Damac properties, one of the largest real estate developers in the Middle East, has today commented upon an array of new regulations brought in by the Dubai authorities to combat the boom and bust of years gone by. The 2008 Dubai property meltdown will go down in history as one of the more surreal events in the worldwide property market having only emerged 10 years prior to the collapse. It is common knowledge that many investors lost a significant amount of money as the seemingly unstoppable rise in Dubai property prices suddenly came to an end!
Damac Properties is on the verge of a $500 million London stock market flotation and is very much in the news especially bearing in mind its large exposure to Dubai and the Middle East property markets.
Can new regulations stop boom and bust?
While there are an array of new regulations about to come online in Dubai, with regards to lending, deposits and actual development of properties, the battle to avoid the boom and bust scenario has been going on for centuries. The fact is that boom and bust is directly related to human nature, fear and greed, and while there are ways and means of reducing the impact on the downside and the upside, we will never be able to totally avoid this potentially catastrophic cycle.
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The Dubai authorities have already brought in regulations regarding a 20% deposit for construction costs on new developments, each project has to be registered with the authorities and banks in the region have been given “good guidelines for lending”. There is some speculation that we could be nearing the first real challenge of these new regulations although others believe that the ongoing increase in property prices across Dubai will soon begin to slow down.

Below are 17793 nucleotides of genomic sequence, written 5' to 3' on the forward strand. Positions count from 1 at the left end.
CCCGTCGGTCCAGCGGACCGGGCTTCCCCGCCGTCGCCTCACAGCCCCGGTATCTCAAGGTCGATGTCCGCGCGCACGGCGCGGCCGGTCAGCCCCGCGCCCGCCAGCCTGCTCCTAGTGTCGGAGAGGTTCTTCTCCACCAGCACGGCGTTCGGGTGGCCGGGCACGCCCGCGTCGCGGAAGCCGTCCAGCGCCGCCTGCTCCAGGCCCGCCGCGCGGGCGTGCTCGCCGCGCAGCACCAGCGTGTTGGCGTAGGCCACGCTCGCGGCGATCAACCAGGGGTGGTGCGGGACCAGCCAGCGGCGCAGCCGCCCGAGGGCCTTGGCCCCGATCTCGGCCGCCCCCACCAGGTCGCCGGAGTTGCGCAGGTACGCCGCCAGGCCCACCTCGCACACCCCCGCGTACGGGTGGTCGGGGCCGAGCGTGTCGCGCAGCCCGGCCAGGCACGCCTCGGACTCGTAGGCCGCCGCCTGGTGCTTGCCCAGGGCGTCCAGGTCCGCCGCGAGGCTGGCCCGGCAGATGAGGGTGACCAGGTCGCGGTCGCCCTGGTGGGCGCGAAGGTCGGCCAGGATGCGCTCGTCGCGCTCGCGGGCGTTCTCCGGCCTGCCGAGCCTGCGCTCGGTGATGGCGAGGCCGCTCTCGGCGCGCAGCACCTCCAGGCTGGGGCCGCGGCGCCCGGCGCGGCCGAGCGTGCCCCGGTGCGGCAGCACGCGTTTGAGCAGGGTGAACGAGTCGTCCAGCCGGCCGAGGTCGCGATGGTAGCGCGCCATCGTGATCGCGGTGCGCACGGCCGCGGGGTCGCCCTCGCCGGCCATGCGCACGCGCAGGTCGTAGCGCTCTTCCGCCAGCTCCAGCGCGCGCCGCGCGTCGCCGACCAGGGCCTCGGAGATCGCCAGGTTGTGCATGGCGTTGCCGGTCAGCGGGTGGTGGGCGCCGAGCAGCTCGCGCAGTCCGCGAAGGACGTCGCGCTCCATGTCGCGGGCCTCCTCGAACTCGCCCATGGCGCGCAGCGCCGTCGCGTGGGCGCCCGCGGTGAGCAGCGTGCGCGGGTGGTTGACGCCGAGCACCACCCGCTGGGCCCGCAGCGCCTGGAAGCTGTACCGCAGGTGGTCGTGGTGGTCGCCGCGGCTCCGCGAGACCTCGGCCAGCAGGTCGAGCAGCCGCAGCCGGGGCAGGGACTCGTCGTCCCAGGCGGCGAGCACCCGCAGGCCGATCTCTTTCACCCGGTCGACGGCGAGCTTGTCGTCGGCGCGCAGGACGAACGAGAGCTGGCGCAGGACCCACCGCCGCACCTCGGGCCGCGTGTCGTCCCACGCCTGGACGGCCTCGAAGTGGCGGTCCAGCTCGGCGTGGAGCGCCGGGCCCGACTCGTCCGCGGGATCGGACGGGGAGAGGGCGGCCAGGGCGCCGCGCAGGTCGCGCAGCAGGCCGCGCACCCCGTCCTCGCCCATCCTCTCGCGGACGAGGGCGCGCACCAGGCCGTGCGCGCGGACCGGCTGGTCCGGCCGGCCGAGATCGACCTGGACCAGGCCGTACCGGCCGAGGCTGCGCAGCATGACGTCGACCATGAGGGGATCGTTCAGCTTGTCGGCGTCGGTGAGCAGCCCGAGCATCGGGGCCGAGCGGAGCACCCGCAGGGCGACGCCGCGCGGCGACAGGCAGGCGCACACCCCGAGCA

Property developers support new regulations
In order for these new regulations to work they need to have support from within the property development arena which appears to be the case at the moment. When you bear in mind that at present there are only two major property developers in Dubai, against the 100+ in the boom times of 2008, perhaps some of the more speculative players have been priced out of the sector. The fact that Damac Properties is supporting the move should ensure a more controlled property market in the region and hopefully the authorities and the business arena will be less naive about the boom and bust scenario.
Coincidently this comes at a time when Damac Properties is suggesting a move away from its Middle East/Dubai property base with London apparently on the radar. It will be interesting to see what kind of investment outflows begin to leave Dubai with other areas of the world starting to show signs of recovery.
It is imperative that all elements of the Dubai property market support the ongoing regulatory changes by the Dubai authorities. The boom and bust of 2008 saw a 60% crash in property prices leaving many investors decimated and property companies literally disappearing overnight. Many believe that this boom and bust episode caused irreparable damage to the Dubai property market and the country’s reputation but over the last two years we have seen an increase in investment and property prices.
Investors and developers seem more comfortable with the current situation in Dubai but will they be able to maintain a level head as prices continue to move forward?